"...and I start to complain when there's no rain..." -No Rain, Blind Melon
I would finally get my wish on July 28th. I had planned on running maybe 4-6 miles that morning, and was up at 4:30AM to give myself plenty of time to get up and around and hit the road before work. The rumble of thunder could be heard as I walked downstairs and I was a little sad, as I tend to chicken out when there's lightning about (hey that rhymes!). I spent my usual 15-20 minutes checking email, the weather map (which showed plenty of rain cloud) and the local news and realized i hadn't heard any thunder since coming down. It was time.
I could hear the rain in the trees and it seemed like a good pour, so I quickly grabbed my running gear. I don't particularly like running in wet shirts, so after a short debate with myself I decided to go sans-shirt. This is something i wouldn't have even considered in years past, as a big fat guy who was sensitive about how disgusting I looked. I'm still relatively heavy, but after all the weight I dropped last year the idea of going outside, running no less, without a shirt was a semi-comfortable option. It was still slightly nerve wracking, but it was about 5:00AM and still nice and dark so that gave the extra push I needed to head out in just my shorts and calf sleeves.
Anyway, I threw my phone in an arm band to track my run (I am participating in a study ad need to know how far I am running) and headed out into the.... surprisingly NOT rainy weather? Damn. Apparently the trees fooled me again and I silently promised to chop each one down with a rusty hack saw for their treachery.
I headed out on the roads nonetheless, and while it was pretty humid it was a pleasant run. I was once again sad that the rain had apparently stopped before I got out there, but it was a nice comfortable pace so it eased the pain. After about a mile things would change.
The drips started in an area where I assumed they were just coming from the trees. I cursed the trees there too, for having the audacity to tease me so. As i ran though, I noticed it was starting to get a little misty. Getting better! After a few minutes I found myself in a gentle sprinkle, which brought my spirits up a lot, but again it felt like a tease. Then I heard it coming.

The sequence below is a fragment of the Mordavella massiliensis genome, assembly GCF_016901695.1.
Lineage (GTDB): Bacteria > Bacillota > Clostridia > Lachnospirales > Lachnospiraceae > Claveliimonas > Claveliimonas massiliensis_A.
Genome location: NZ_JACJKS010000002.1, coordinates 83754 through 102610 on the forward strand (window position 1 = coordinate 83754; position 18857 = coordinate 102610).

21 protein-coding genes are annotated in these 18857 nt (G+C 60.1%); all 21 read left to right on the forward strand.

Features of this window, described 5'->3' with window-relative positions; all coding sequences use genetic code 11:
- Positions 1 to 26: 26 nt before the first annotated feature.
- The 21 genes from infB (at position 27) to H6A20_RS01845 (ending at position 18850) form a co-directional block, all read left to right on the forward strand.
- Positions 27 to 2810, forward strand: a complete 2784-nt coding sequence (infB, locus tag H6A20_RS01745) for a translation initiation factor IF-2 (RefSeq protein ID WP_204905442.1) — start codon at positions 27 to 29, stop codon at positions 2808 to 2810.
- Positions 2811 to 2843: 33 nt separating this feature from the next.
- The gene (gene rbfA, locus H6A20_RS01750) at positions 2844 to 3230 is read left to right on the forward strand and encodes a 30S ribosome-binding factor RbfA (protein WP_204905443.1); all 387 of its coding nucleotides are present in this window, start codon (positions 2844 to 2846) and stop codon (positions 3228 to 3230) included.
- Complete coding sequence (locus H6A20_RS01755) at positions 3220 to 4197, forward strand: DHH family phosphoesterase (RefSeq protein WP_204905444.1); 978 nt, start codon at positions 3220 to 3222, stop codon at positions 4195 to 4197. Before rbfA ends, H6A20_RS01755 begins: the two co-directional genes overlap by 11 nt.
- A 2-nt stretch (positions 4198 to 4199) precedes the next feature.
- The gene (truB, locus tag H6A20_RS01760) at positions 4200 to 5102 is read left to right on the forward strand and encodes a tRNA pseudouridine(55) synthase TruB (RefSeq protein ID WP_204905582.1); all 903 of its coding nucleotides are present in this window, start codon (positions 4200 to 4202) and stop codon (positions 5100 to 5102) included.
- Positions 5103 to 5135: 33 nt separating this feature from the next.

Getting up near the businesses at the junction of Parkview Avenue and Oakland Drive I heard this weird roaring sound from the trees to the west, and then it got louder and I realized it was coming from the roofs of the buildings across the street. "Here it comes!" I quietly gushed as I ran.
And then it hit. The weather went from gentle sprinkle to full-on downpour in about 5 seconds. The rain was nice and cool on my skin, which had gotten a little clammy from the heat and humidity. I felt a huge smile spread across my face as I let my cares go by and live in the feeling of the rain coming down on me. I was so glad I had decided to leave without a shirt. I could feel every drop as it hit me and it felt like a tiny cold massage. In a shirt you can tell you're getting rained on, but all you get is a wet, heavy shirt. Without the shirt I could feel so much more and it reminded me of the first time i had run without shoes: there was so much more of the world to experience by removing one of our protective layers and it was an incredibly freeing experience.
I must have looked like a compete lunatic to the cars that drove by. Here's this guy running in a rainstorm wearing only some shorts and what look like socks with the feet cut off (I remember being a non-runner and not getting the idea of calf sleeves) and he's got this crazy grin on his face. He must be off his nut!
It didn't take long before I realized a single problem with the joyous experience that was running in this storm: my arm band was certainly not waterproof, and if I ruined my phone because I was crazy enough to take it out in the rain I would be very sad (I essentially do everything on my phone). so rather than make the full out and back (from where I realized this), which would have been about 4 miles, I decided to take a more direct route back home.
It was about a mile back to the house, and while the smile never left my face I was slightly worried that I would ruin my expensive piece of technology. Cars continued to pass, their occupants no doubt wondering about my sanity (or lack thereof). By the time I got home I was soaked to the bone and looked like I had just gone for a swim instead of a run, but the smile was bigger than ever. My only regret was having to come in early.
Next time I won't bring my phone.